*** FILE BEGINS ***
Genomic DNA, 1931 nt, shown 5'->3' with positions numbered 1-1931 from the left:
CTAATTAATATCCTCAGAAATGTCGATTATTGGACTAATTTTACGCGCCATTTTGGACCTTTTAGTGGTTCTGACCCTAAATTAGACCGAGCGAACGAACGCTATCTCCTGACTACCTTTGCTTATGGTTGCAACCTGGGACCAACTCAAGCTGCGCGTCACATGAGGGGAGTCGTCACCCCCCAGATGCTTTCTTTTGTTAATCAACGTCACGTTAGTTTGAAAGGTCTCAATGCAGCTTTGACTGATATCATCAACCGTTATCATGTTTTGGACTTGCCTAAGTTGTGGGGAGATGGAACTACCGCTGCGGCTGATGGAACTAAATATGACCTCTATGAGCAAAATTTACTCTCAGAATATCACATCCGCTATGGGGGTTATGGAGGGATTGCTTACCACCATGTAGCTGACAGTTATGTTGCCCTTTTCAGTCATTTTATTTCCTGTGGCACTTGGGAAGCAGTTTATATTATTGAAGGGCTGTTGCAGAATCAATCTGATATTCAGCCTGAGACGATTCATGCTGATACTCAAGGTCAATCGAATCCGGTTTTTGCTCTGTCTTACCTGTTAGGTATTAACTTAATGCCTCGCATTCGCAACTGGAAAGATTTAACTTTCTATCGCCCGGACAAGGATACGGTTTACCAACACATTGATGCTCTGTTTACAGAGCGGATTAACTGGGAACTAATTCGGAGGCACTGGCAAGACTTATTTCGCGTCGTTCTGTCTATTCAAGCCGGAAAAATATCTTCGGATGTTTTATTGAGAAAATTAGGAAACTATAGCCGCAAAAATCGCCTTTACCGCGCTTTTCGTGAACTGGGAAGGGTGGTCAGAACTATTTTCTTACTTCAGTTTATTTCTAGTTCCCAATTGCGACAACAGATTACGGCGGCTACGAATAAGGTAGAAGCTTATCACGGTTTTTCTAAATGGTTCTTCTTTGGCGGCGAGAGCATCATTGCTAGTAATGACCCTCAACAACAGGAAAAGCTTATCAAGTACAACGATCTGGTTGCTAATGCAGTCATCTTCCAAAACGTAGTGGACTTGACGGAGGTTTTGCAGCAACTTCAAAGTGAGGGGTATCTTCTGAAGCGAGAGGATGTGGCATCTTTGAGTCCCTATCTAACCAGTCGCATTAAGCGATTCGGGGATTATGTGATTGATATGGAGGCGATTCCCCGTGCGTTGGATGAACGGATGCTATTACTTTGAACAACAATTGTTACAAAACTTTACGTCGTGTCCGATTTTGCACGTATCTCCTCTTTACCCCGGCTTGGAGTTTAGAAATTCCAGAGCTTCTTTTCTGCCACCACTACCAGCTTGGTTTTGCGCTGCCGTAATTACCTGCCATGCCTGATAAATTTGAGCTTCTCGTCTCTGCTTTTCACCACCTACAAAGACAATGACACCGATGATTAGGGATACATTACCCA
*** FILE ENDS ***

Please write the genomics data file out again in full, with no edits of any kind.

Genomic DNA, 1931 nt, shown 5'->3' with positions numbered 1-1931 from the left:
CTAATTAATATCCTCAGAAATGTCGATTATTGGACTAATTTTACGCGCCATTTTGGACCTTTTAGTGGTTCTGACCCTAAATTAGACCGAGCGAACGAACGCTATCTCCTGACTACCTTTGCTTATGGTTGCAACCTGGGACCAACTCAAGCTGCGCGTCACATGAGGGGAGTCGTCACCCCCCAGATGCTTTCTTTTGTTAATCAACGTCACGTTAGTTTGAAAGGTCTCAATGCAGCTTTGACTGATATCATCAACCGTTATCATGTTTTGGACTTGCCTAAGTTGTGGGGAGATGGAACTACCGCTGCGGCTGATGGAACTAAATATGACCTCTATGAGCAAAATTTACTCTCAGAATATCACATCCGCTATGGGGGTTATGGAGGGATTGCTTACCACCATGTAGCTGACAGTTATGTTGCCCTTTTCAGTCATTTTATTTCCTGTGGCACTTGGGAAGCAGTTTATATTATTGAAGGGCTGTTGCAGAATCAATCTGATATTCAGCCTGAGACGATTCATGCTGATACTCAAGGTCAATCGAATCCGGTTTTTGCTCTGTCTTACCTGTTAGGTATTAACTTAATGCCTCGCATTCGCAACTGGAAAGATTTAACTTTCTATCGCCCGGACAAGGATACGGTTTACCAACACATTGATGCTCTGTTTACAGAGCGGATTAACTGGGAACTAATTCGGAGGCACTGGCAAGACTTATTTCGCGTCGTTCTGTCTATTCAAGCCGGAAAAATATCTTCGGATGTTTTATTGAGAAAATTAGGAAACTATAGCCGCAAAAATCGCCTTTACCGCGCTTTTCGTGAACTGGGAAGGGTGGTCAGAACTATTTTCTTACTTCAGTTTATTTCTAGTTCCCAATTGCGACAACAGATTACGGCGGCTACGAATAAGGTAGAAGCTTATCACGGTTTTTCTAAATGGTTCTTCTTTGGCGGCGAGAGCATCATTGCTAGTAATGACCCTCAACAACAGGAAAAGCTTATCAAGTACAACGATCTGGTTGCTAATGCAGTCATCTTCCAAAACGTAGTGGACTTGACGGAGGTTTTGCAGCAACTTCAAAGTGAGGGGTATCTTCTGAAGCGAGAGGATGTGGCATCTTTGAGTCCCTATCTAACCAGTCGCATTAAGCGATTCGGGGATTATGTGATTGATATGGAGGCGATTCCCCGTGCGTTGGATGAACGGATGCTATTACTTTGAACAACAATTGTTACAAAACTTTACGTCGTGTCCGATTTTGCACGTATCTCCTCTTTACCCCGGCTTGGAGTTTAGAAATTCCAGAGCTTCTTTTCTGCCACCACTACCAGCTTGGTTTTGCGCTGCCGTAATTACCTGCCATGCCTGATAAATTTGAGCTTCTCGTCTCTGCTTTTCACCACCTACAAAGACAATGACACCGATGATTAGGGATACATTACCCA